“Innovation is about being the first and remaining the best,” read an article title in Marketing Week. In the article they listed 9 brands who they believed showed true innovation – Fosters, Bulmers, Capital FM, Pizza Express to name a few. I’ve selected Heineken as the one I want to talk about. 

I first become a fan of Heineken through their adverts created by Wieden+Kennedy. But that’s not what Marketing Week pointed out in this article. Actually it was the digital work done by agency, AQKA.

They linked Heineken with football and created the first “dual-screen” football game. Called, “Star Players,” it let fans simultaneously watch the UEFA Champions League games on TV, whilst also letting them play online games in real time on their computer or phone. It allowed fans to interact with football in a new way. It also took Heineken’s sponsorship of the tournament to the next level.

The game allowed fans to predict the outcome of key moments, and predict if they think there would be a goal scored in the next 30 seconds. Those who guessed the goal earliest within that time frame won the most points. They could gain additional points by answering questions relating to football.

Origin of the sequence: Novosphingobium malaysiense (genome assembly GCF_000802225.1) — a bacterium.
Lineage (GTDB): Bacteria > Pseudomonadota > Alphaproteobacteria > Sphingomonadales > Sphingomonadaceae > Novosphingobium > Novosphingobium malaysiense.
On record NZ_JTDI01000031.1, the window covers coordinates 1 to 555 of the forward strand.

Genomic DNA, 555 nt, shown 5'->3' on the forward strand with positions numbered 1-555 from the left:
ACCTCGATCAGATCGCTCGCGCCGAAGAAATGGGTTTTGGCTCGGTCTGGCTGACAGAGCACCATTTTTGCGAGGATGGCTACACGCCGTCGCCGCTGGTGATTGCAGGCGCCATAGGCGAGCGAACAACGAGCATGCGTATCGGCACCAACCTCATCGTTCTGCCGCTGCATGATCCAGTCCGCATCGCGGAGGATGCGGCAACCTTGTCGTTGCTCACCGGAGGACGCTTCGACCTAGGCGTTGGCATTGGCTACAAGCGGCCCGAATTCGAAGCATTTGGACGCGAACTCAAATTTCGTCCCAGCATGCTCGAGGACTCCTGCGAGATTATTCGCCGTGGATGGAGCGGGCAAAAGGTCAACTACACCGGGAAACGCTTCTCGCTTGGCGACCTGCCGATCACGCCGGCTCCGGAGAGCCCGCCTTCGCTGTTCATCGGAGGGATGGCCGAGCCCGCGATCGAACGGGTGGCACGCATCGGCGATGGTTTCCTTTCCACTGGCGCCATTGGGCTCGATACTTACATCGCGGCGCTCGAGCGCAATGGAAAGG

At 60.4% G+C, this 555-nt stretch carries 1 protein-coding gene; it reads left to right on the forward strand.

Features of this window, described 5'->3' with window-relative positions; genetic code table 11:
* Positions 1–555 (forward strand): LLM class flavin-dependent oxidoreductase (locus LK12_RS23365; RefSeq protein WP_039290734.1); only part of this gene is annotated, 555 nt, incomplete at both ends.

This really brought to light the “dual screen” experience that so many people are talking about at the moment. AKQA showed how they could enhance the viewers experience and get them to engage with the sport in a new way. The article went onto say, “A soft launch, aimed at 18-30 year olds football fans who drink premium larger, has avoided above-the-line media, using only social media to touch on the social aspect of the sport.” 

I believe that this is just the start of the duel screen experience and it’s set to develop much more. I think that not too far in the future, we could “drag” a TV character onto our screen and buy what clothes they are wearing, or see where they have brought their glasses from.

It is interesting how the second screen is been used to talk about the show on TV as it’s happening. Recently, Kerry Washington, star of hit American TV show, Scandal, was live tweeting to American viewers as the show was on. She told viewers what make her handbag was and which designer coats her character was wearing. The second screen allows us to develop the conversation and create a greater user experience, and I am very excited to see how it evolves.

See this clip below to see how it worked:-


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Saturday, 26 May 2012

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